More than 1,200 reporters and media staffers have been killed on the job since 1990, according to the International Federation of Journalists (IFJ). The International Press Institute (IPI) says the need for increased security for journalists has never been more urgent. Safety for war correspondents and other journalists is a central aim of the Committee to Protect Journalists (CPJ). Now into this alphabet soup of journalistic organizations a new entry has been added -- INSI, the International News Safety Institute, reports RFE/RL.
Prague, 6 May 2003 (RFE/RL) -- A new nongovernmental organization focusing on the press announced itself this week -- INSI, or the International News Safety Institute.
INSI is so new it doesn't yet have a staff, a home, or a budget. One of its founding organizations, the Brussels-based International Federation of Journalists (IFJ) is supplying all that for now.
IFJ human rights officer Sarah de Jong, speaking for INSI, says the need for an organization that focuses exclusively on the safety of journalists has multiplied over the last decade or so.
"So what we have seen is a definite increase in victims in the journalist community. And the IFJ has, since 1990, [counted] more than 1,200 journalists and media staff killed in the line of their work. Of course, not all of those are necessarily related to wars. However, out of that number, there are approximately 280 journalists killed in war zones, out of which the majority are what we would call local journalists," de Jong said.
INSI's organizers conceived the new entry in the field of nongovernmental press organizations last November, but it took on new urgency with the war in Iraq, which the IFJ says was "one of the bloodiest events in the history of journalism." The IFJ counts 16 media workers dead or missing and presumed dead in the three-week war.
The IFJ's general secretary, Aidan White, and Johann Fritz, director of the Vienna-based International Press Institute (IPI) convened a meeting of their staffs and gathered a broad coalition of news organizations. One of the concerns they identified at the outset was the special vulnerability of local journalists, as compared to international correspondents.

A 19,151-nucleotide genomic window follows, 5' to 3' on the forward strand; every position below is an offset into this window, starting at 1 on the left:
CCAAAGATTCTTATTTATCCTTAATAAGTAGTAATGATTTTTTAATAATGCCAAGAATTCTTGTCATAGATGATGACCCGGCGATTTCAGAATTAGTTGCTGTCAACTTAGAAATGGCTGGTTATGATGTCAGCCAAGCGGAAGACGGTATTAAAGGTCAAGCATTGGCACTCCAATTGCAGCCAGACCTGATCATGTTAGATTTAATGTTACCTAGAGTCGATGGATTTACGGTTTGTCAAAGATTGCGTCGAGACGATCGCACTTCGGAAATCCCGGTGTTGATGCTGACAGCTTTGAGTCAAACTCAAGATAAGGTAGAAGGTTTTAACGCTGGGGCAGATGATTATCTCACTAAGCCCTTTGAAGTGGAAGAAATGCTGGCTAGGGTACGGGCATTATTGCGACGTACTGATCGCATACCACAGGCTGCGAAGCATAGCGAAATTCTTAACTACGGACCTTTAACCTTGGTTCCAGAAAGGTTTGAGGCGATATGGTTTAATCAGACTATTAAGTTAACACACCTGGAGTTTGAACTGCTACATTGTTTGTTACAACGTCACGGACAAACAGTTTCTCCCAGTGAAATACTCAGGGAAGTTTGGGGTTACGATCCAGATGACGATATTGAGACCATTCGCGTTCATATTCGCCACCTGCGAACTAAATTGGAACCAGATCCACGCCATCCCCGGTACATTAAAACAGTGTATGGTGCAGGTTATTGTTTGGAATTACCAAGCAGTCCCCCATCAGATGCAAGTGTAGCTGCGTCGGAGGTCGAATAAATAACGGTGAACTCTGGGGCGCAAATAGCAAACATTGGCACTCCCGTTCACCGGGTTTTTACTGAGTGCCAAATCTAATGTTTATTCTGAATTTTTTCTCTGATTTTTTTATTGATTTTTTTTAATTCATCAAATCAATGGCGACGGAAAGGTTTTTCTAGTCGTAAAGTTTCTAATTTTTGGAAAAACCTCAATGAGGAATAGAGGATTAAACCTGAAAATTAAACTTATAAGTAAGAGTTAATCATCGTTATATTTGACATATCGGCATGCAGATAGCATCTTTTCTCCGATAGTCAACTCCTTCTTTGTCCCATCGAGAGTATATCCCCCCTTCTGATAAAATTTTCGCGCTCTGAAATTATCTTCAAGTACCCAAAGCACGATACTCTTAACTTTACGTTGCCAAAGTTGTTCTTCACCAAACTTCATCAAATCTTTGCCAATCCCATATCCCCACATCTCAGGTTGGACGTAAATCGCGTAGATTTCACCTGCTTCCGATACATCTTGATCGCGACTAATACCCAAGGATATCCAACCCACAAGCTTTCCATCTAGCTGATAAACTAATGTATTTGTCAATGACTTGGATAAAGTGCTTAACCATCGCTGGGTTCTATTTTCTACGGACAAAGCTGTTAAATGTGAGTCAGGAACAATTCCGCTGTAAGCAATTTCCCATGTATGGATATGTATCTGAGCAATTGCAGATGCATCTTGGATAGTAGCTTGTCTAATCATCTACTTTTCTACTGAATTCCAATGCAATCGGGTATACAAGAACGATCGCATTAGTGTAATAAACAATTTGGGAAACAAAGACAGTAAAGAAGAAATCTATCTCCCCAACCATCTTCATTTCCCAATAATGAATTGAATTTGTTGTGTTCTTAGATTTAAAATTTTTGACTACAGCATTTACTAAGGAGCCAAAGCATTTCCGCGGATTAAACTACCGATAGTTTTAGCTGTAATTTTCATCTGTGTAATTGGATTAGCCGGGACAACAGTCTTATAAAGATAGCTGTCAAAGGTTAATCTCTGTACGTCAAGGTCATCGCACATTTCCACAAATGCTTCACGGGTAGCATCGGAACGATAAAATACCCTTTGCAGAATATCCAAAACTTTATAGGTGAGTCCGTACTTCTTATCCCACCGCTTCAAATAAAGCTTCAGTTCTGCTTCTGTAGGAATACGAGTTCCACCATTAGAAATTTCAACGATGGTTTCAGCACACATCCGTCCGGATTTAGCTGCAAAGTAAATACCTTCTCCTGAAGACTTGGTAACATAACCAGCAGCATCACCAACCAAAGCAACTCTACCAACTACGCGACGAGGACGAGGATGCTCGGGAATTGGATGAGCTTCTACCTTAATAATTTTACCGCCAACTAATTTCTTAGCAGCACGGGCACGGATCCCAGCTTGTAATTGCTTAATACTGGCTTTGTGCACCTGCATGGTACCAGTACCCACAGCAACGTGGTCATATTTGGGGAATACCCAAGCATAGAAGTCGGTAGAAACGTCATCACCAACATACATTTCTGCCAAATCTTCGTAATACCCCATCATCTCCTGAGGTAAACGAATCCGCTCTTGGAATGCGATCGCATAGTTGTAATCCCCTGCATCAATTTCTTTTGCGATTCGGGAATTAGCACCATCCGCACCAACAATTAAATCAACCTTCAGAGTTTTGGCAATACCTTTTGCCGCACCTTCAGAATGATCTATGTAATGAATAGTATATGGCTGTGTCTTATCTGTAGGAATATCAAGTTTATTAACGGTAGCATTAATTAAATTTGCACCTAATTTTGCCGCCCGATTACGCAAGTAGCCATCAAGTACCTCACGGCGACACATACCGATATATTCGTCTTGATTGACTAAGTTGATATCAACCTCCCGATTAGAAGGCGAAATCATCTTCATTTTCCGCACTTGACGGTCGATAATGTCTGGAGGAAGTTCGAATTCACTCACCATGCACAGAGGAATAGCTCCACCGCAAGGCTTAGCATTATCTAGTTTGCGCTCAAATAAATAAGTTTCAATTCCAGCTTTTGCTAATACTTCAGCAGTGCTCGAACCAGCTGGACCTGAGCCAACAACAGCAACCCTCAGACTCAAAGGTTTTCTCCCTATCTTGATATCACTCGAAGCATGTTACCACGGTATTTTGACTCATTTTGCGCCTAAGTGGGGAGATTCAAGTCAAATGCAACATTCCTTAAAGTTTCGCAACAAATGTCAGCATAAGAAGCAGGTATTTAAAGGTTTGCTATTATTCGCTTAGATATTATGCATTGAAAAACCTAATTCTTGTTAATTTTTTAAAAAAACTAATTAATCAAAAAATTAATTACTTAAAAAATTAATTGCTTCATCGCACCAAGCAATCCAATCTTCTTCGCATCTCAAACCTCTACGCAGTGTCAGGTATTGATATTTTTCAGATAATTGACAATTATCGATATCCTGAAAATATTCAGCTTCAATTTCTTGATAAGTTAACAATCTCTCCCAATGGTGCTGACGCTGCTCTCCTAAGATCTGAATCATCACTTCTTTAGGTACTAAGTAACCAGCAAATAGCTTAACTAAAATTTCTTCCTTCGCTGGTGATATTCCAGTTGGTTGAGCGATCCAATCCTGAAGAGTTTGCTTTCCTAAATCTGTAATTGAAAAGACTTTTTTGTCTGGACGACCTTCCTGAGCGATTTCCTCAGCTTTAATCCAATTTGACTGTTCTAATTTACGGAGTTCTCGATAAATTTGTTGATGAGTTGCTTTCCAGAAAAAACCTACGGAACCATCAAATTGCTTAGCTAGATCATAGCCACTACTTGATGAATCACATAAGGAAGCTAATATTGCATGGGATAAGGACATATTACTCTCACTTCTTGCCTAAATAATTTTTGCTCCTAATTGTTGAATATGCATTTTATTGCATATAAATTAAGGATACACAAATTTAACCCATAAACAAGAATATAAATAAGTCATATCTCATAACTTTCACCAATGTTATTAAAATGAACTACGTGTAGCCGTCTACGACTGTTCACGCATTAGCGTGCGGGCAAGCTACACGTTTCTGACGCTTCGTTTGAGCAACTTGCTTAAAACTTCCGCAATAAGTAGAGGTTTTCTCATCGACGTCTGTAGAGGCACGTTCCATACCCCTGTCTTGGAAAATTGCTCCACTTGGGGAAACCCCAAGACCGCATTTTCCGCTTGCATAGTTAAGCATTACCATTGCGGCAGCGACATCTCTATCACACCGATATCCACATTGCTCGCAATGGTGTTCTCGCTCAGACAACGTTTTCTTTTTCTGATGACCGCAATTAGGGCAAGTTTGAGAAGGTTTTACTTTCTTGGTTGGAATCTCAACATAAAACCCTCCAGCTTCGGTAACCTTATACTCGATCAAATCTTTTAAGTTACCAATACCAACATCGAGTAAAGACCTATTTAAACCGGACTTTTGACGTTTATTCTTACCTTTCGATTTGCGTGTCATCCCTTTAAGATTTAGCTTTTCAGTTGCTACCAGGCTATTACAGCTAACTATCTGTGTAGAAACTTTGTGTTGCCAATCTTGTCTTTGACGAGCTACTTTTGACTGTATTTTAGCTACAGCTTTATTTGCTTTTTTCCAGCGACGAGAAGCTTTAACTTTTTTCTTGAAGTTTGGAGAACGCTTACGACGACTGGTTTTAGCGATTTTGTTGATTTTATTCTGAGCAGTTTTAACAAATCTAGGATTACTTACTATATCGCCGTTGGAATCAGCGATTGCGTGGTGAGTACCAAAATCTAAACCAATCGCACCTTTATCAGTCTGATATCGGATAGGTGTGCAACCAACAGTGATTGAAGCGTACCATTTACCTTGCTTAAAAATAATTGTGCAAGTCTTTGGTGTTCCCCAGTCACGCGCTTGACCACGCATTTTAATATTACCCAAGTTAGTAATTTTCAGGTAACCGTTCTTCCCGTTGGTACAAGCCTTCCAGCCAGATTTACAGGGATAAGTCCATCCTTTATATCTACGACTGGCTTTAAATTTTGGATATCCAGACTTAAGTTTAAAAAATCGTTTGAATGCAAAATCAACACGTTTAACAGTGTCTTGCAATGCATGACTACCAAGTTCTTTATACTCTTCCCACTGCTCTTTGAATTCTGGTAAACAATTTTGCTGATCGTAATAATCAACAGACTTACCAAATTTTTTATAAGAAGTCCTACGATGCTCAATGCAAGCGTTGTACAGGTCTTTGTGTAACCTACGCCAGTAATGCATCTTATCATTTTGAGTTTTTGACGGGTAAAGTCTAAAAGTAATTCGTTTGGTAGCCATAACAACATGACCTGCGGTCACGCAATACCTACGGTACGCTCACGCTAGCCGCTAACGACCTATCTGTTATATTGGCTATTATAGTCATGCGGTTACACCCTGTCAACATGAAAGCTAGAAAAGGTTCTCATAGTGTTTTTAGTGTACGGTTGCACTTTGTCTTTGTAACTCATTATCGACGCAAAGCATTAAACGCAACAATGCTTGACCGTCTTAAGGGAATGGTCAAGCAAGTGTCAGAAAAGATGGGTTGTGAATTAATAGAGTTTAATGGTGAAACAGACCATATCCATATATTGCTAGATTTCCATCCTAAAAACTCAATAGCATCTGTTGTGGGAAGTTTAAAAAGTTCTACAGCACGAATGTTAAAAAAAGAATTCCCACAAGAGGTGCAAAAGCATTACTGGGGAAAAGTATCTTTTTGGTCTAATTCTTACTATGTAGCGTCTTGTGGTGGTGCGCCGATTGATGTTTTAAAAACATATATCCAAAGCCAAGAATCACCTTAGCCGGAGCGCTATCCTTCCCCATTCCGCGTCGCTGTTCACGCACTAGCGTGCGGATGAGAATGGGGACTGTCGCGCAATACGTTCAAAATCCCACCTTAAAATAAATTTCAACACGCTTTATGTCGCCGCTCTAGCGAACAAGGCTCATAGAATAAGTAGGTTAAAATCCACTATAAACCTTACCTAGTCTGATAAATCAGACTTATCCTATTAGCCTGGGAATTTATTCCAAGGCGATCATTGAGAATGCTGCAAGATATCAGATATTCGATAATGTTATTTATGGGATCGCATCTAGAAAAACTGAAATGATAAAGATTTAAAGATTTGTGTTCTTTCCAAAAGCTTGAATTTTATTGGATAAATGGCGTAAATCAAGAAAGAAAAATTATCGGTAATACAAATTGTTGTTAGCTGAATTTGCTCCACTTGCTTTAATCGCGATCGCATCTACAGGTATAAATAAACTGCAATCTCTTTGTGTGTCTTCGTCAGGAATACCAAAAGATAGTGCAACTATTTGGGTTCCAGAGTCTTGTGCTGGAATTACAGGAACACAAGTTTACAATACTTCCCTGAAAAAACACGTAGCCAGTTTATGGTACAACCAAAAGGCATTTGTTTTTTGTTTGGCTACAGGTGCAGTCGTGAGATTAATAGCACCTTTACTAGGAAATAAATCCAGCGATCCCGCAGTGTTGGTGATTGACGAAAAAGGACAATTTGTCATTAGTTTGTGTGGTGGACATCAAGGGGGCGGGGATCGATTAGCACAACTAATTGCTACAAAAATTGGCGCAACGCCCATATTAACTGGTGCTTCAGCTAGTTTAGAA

De Jong says, "As opposed to international correspondents who parachute into a conflict and are able to leave, as well as to have the necessary backup, such as the appropriate insurance, the appropriate risk-awareness training, as well as, you know, the flak jackets, the satellite telephones, the armored vehicles and everything else that they would require in order to do their job in the safest possible way."
In many cases, as the INSI founders see it, local journalists and foreign correspondents often go into dangerous situations side by side. Frequently, the locals act as assistants, interpreters, or drivers for the foreign correspondents. But there may be a wide gap in experience, equipment, and support. And when the correspondents go home, the locals remain behind.
"So one of the main aims of the International News Safety Institute is to make the information and, hopefully as soon as possible, the necessary training, as well as equipment, available to all corners of the world," de Jong says, "especially those corners that could never afford this type of training or equipment or insurance, etc, etc."
The Committee to Protect Journalists (CPJ), based in New York, is already dedicated to the safety of journalists. INSI might be suspected of being unnecessary or redundant. Not so, says de Jong.
"As a matter of fact, the Committee to Protect Journalists is a supporting organization, is one of the founder organizations of the International News Safety Institute. And one of the CPJ members -- how do you call it, board members -- is actually also a board member of the INSI," de Jong says.
At the CPJ, Deputy Director Joel Simon concurs. "They [INSI] do safety training and help journalists narrowly on safety issues. And we do advocacy, such as sending letters and organizing missions on a wide variety of press freedom issues," he says.
Simon says INSI will work to lessen the likelihood that a given journalist will be killed or injured, while the CPJ works to make the environment safer for journalists in general or to protest against conditions after the fact.
"So, in a sense, the INSI is going to be largely proactive, and we are largely reactive," Simon says.
The International Press Institute issued a statement this week that journalists around the world have been killed at a rate of five per month since 1997, and suggested that safety for journalists may be the ultimate press issue.
As the IPI statement put it, "Such deaths have placed a high price on the right of everyone under Article 19 of the United Nations' Universal Declaration of Human Rights to 'seek, receive, and impart information and ideas through any media and regardless of frontiers.' "